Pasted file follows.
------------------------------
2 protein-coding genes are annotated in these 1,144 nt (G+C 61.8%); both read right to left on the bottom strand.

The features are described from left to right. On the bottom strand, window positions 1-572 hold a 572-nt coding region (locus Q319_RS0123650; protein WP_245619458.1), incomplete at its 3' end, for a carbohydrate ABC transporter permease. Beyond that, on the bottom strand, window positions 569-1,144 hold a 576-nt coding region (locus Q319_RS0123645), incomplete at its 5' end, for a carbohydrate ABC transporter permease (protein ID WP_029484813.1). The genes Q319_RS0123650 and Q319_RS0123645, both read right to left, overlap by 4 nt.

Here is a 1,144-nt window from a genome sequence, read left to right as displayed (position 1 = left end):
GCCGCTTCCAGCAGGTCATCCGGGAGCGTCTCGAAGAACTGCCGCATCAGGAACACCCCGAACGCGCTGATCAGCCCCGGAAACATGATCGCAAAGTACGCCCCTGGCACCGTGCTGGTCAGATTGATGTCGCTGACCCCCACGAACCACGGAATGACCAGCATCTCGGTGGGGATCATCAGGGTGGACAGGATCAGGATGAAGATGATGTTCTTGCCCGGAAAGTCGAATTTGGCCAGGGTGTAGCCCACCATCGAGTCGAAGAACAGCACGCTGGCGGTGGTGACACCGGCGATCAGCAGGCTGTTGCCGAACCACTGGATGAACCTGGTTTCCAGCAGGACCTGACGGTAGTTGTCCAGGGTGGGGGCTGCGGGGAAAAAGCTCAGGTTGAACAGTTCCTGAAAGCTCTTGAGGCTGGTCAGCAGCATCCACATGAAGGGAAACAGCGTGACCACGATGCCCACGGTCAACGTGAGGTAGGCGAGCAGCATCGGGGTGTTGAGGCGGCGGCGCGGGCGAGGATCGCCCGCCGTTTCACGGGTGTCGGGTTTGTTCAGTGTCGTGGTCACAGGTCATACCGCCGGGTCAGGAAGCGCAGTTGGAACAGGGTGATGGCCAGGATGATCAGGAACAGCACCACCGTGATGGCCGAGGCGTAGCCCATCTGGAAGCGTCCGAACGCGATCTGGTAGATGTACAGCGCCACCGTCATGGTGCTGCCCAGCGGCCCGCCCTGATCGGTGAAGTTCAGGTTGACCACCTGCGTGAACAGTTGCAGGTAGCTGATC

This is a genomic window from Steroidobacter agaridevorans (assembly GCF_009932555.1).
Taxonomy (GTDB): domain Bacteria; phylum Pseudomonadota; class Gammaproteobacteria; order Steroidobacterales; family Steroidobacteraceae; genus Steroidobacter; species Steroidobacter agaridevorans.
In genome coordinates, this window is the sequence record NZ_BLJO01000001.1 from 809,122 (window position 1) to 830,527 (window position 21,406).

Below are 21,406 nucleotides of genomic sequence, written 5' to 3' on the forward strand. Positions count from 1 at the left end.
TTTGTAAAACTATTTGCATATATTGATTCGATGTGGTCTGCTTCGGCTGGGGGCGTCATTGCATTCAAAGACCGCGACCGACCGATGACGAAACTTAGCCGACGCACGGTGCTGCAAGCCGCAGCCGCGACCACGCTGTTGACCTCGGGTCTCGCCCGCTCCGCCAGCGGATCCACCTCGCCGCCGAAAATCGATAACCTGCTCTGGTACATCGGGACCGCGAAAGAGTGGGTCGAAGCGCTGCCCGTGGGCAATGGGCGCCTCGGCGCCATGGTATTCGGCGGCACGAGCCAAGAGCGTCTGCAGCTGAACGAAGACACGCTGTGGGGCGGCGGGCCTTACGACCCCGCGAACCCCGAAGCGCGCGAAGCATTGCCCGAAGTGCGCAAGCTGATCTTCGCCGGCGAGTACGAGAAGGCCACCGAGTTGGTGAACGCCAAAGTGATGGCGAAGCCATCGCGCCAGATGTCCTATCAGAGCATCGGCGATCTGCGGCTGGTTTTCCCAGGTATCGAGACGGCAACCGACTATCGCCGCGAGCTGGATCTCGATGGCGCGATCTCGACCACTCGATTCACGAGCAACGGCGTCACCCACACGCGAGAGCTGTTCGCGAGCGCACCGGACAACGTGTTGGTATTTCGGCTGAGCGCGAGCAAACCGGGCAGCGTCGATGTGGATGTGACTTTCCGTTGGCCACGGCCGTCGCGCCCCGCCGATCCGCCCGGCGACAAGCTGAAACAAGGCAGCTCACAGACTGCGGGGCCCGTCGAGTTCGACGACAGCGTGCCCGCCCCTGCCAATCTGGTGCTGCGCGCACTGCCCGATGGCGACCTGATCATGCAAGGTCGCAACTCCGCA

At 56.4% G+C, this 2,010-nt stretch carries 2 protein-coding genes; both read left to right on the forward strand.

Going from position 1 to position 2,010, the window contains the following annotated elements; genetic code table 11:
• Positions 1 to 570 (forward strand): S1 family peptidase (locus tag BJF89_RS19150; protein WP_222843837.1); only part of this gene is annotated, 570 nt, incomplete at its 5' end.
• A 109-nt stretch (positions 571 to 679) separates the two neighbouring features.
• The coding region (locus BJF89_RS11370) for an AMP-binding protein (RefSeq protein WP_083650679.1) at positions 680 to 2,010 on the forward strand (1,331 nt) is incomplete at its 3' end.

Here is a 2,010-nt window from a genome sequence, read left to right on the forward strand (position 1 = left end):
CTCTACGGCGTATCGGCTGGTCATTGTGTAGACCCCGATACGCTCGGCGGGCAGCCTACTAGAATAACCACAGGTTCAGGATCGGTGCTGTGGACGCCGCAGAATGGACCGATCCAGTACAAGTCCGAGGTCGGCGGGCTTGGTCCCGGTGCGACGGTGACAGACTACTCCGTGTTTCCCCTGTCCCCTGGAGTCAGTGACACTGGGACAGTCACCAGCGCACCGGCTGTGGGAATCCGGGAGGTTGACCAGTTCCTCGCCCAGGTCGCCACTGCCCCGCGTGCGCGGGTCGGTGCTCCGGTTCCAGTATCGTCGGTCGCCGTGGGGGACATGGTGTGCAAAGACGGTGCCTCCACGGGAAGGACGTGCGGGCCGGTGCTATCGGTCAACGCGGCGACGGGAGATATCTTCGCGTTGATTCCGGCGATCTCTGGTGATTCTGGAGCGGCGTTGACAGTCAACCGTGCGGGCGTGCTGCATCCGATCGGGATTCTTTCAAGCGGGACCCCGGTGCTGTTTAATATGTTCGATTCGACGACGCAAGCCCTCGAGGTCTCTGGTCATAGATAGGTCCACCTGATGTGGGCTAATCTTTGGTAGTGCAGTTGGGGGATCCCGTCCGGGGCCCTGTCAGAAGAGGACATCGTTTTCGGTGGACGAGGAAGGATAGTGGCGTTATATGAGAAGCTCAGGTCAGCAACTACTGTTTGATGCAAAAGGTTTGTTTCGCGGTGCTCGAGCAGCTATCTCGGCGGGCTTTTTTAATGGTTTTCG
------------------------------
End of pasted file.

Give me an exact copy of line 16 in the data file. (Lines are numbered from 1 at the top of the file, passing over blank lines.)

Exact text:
CTCTACGGCGTATCGGCTGGTCATTGTGTAGACCCCGATACGCTCGGCGGGCAGCCTACTAGAATAACCACAGGTTCAGGATCGGTGCTGTGGACGCCGCAGAATGGACCGATCCAGTACAAGTCCGAGGTCGGCGGGCTTGGTCCCGGTGCGACGGTGACAGACTACTCCGTGTTTCCCCTGTCCCCTGGAGTCAGTGACACTGGGACAGTCACCAGCGCACCGGCTGTGGGAATCCGGGAGGTTGACCAGTTCCTCGCCCAGGTCGCCACTGCCCCGCGTGCGCGGGTCGGTGCTCCGGTTCCAGTATCGTCGGTCGCCGTGGGGGACATGGTGTGCAAAGACGGTGCCTCCACGGGAAGGACGTGCGGGCCGGTGCTATCGGTCAACGCGGCGACGGGAGATATCTTCGCGTTGATTCCGGCGATCTCTGGTGATTCTGGAGCGGCGTTGACAGTCAACCGTGCGGGCGTGCTGCATCCGATCGGGATTCTTTCAAGCGGGACCCCGGTGCTGTTTAATATGTTCGATTCGACGACGCAAGCCCTCGAGGTCTCTGGTCATAGATAGGTCCACCTGATGTGGGCTAATCTTTGGTAGTGCAGTTGGGGGATCCCGTCCGGGGCCCTGTCAGAAGAGGACATCGTTTTCGGTGGACGAGGAAGGATAGTGGCGTTATATGAGAAGCTCAGGTCAGCAACTACTGTTTGATGCAAAAGGTTTGTTTCGCGGTGCTCGAGCAGCTATCTCGGCGGGCTTTTTTAATGGTTTTCG